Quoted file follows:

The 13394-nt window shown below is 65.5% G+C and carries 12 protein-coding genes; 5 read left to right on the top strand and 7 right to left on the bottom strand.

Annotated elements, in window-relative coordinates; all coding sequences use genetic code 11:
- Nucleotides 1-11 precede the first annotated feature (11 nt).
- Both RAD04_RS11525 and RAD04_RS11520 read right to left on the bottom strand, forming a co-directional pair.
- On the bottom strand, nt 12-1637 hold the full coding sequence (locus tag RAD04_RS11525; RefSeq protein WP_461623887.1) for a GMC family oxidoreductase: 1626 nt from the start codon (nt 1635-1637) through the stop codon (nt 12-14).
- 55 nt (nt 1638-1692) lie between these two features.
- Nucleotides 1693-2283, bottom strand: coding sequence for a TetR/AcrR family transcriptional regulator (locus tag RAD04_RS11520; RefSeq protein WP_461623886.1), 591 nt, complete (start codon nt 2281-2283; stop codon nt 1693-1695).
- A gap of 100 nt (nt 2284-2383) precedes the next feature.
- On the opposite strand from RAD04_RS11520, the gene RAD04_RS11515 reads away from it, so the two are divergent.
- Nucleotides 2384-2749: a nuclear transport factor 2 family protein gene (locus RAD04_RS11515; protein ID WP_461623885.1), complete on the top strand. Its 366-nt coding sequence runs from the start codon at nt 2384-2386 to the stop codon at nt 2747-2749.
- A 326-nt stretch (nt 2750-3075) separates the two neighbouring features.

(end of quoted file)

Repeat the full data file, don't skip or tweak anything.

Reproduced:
The 13394-nt window shown below is 65.5% G+C and carries 12 protein-coding genes; 5 read left to right on the top strand and 7 right to left on the bottom strand.

Annotated elements, in window-relative coordinates; all coding sequences use genetic code 11:
- Nucleotides 1-11 precede the first annotated feature (11 nt).
- Both RAD04_RS11525 and RAD04_RS11520 read right to left on the bottom strand, forming a co-directional pair.
- On the bottom strand, nt 12-1637 hold the full coding sequence (locus tag RAD04_RS11525; RefSeq protein WP_461623887.1) for a GMC family oxidoreductase: 1626 nt from the start codon (nt 1635-1637) through the stop codon (nt 12-14).
- 55 nt (nt 1638-1692) lie between these two features.
- Nucleotides 1693-2283, bottom strand: coding sequence for a TetR/AcrR family transcriptional regulator (locus tag RAD04_RS11520; RefSeq protein WP_461623886.1), 591 nt, complete (start codon nt 2281-2283; stop codon nt 1693-1695).
- A gap of 100 nt (nt 2284-2383) precedes the next feature.
- On the opposite strand from RAD04_RS11520, the gene RAD04_RS11515 reads away from it, so the two are divergent.
- Nucleotides 2384-2749: a nuclear transport factor 2 family protein gene (locus RAD04_RS11515; protein ID WP_461623885.1), complete on the top strand. Its 366-nt coding sequence runs from the start codon at nt 2384-2386 to the stop codon at nt 2747-2749.
- A 326-nt stretch (nt 2750-3075) separates the two neighbouring features.